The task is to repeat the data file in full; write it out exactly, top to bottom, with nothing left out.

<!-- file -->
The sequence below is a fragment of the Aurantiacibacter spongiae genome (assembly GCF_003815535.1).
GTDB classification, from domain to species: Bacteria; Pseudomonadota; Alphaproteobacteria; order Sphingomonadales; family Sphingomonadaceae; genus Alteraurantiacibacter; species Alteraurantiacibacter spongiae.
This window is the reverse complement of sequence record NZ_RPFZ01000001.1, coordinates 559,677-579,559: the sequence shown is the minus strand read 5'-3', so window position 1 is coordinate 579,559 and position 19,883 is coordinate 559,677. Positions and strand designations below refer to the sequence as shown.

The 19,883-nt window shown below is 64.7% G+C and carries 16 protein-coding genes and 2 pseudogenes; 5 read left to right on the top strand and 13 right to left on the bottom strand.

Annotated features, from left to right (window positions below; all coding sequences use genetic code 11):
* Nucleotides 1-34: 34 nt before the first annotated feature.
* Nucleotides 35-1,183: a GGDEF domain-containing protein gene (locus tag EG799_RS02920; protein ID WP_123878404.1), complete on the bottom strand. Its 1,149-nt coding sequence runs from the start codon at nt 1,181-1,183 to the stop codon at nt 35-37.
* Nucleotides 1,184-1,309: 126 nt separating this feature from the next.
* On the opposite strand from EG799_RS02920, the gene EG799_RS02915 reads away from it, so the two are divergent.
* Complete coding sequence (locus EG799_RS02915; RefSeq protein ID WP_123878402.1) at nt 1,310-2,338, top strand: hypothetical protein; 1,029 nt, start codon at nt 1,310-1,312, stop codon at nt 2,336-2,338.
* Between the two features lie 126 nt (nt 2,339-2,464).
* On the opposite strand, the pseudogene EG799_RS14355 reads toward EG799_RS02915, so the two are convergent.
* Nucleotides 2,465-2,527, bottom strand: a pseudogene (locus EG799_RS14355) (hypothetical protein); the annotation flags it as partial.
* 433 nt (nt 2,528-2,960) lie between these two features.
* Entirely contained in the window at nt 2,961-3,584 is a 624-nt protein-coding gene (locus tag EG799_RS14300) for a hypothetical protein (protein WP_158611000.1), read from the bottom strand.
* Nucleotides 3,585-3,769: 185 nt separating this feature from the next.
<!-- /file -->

The sequence below is a fragment of the Aurantiacibacter spongiae genome (assembly GCF_003815535.1).
GTDB classification, from domain to species: Bacteria; Pseudomonadota; Alphaproteobacteria; order Sphingomonadales; family Sphingomonadaceae; genus Alteraurantiacibacter; species Alteraurantiacibacter spongiae.
This window is the reverse complement of sequence record NZ_RPFZ01000001.1, coordinates 559,677-579,559: the sequence shown is the minus strand read 5'-3', so window position 1 is coordinate 579,559 and position 19,883 is coordinate 559,677. Positions and strand designations below refer to the sequence as shown.

The 19,883-nt window shown below is 64.7% G+C and carries 16 protein-coding genes and 2 pseudogenes; 5 read left to right on the top strand and 13 right to left on the bottom strand.

Annotated features, from left to right (window positions below; all coding sequences use genetic code 11):
* Nucleotides 1-34: 34 nt before the first annotated feature.
* Nucleotides 35-1,183: a GGDEF domain-containing protein gene (locus tag EG799_RS02920; protein ID WP_123878404.1), complete on the bottom strand. Its 1,149-nt coding sequence runs from the start codon at nt 1,181-1,183 to the stop codon at nt 35-37.
* Nucleotides 1,184-1,309: 126 nt separating this feature from the next.
* On the opposite strand from EG799_RS02920, the gene EG799_RS02915 reads away from it, so the two are divergent.
* Complete coding sequence (locus EG799_RS02915; RefSeq protein ID WP_123878402.1) at nt 1,310-2,338, top strand: hypothetical protein; 1,029 nt, start codon at nt 1,310-1,312, stop codon at nt 2,336-2,338.
* Between the two features lie 126 nt (nt 2,339-2,464).
* On the opposite strand, the pseudogene EG799_RS14355 reads toward EG799_RS02915, so the two are convergent.
* Nucleotides 2,465-2,527, bottom strand: a pseudogene (locus EG799_RS14355) (hypothetical protein); the annotation flags it as partial.
* 433 nt (nt 2,528-2,960) lie between these two features.
* Entirely contained in the window at nt 2,961-3,584 is a 624-nt protein-coding gene (locus tag EG799_RS14300) for a hypothetical protein (protein WP_158611000.1), read from the bottom strand.
* Nucleotides 3,585-3,769: 185 nt separating this feature from the next.